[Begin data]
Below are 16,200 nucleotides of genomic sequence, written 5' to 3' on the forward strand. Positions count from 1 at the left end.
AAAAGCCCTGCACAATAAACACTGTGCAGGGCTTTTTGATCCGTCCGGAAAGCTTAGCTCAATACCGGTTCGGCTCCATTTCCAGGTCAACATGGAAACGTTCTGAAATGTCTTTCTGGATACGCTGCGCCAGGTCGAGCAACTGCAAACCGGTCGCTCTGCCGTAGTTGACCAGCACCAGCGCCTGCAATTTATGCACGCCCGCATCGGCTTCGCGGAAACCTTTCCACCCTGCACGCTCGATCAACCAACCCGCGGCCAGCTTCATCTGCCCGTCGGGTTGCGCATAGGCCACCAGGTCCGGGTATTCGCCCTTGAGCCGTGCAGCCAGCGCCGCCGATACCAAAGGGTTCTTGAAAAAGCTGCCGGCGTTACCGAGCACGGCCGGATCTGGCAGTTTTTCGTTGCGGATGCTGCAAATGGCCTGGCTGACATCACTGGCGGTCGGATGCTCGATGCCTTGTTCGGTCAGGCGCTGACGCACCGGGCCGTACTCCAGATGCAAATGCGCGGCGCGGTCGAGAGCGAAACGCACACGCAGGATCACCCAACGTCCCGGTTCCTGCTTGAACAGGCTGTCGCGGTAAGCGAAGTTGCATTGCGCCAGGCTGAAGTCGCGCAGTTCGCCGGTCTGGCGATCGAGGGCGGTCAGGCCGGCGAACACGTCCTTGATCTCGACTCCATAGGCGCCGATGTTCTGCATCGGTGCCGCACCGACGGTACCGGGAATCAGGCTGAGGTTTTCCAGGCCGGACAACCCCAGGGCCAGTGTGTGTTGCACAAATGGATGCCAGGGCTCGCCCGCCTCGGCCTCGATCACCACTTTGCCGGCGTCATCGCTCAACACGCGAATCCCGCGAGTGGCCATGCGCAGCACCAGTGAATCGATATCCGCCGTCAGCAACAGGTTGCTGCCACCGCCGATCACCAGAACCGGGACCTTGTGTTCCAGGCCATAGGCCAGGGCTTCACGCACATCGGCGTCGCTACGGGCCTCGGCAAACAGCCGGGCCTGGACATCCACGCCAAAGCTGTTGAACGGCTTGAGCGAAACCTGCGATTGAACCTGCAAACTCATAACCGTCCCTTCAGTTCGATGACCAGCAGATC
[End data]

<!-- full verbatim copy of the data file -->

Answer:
Below are 16,200 nucleotides of genomic sequence, written 5' to 3' on the forward strand. Positions count from 1 at the left end.
AAAAGCCCTGCACAATAAACACTGTGCAGGGCTTTTTGATCCGTCCGGAAAGCTTAGCTCAATACCGGTTCGGCTCCATTTCCAGGTCAACATGGAAACGTTCTGAAATGTCTTTCTGGATACGCTGCGCCAGGTCGAGCAACTGCAAACCGGTCGCTCTGCCGTAGTTGACCAGCACCAGCGCCTGCAATTTATGCACGCCCGCATCGGCTTCGCGGAAACCTTTCCACCCTGCACGCTCGATCAACCAACCCGCGGCCAGCTTCATCTGCCCGTCGGGTTGCGCATAGGCCACCAGGTCCGGGTATTCGCCCTTGAGCCGTGCAGCCAGCGCCGCCGATACCAAAGGGTTCTTGAAAAAGCTGCCGGCGTTACCGAGCACGGCCGGATCTGGCAGTTTTTCGTTGCGGATGCTGCAAATGGCCTGGCTGACATCACTGGCGGTCGGATGCTCGATGCCTTGTTCGGTCAGGCGCTGACGCACCGGGCCGTACTCCAGATGCAAATGCGCGGCGCGGTCGAGAGCGAAACGCACACGCAGGATCACCCAACGTCCCGGTTCCTGCTTGAACAGGCTGTCGCGGTAAGCGAAGTTGCATTGCGCCAGGCTGAAGTCGCGCAGTTCGCCGGTCTGGCGATCGAGGGCGGTCAGGCCGGCGAACACGTCCTTGATCTCGACTCCATAGGCGCCGATGTTCTGCATCGGTGCCGCACCGACGGTACCGGGAATCAGGCTGAGGTTTTCCAGGCCGGACAACCCCAGGGCCAGTGTGTGTTGCACAAATGGATGCCAGGGCTCGCCCGCCTCGGCCTCGATCACCACTTTGCCGGCGTCATCGCTCAACACGCGAATCCCGCGAGTGGCCATGCGCAGCACCAGTGAATCGATATCCGCCGTCAGCAACAGGTTGCTGCCACCGCCGATCACCAGAACCGGGACCTTGTGTTCCAGGCCATAGGCCAGGGCTTCACGCACATCGGCGTCGCTACGGGCCTCGGCAAACAGCCGGGCCTGGACATCCACGCCAAAGCTGTTGAACGGCTTGAGCGAAACCTGCGATTGAACCTGCAAACTCATAACCGTCCCTTCAGTTCGATGACCAGCAGATC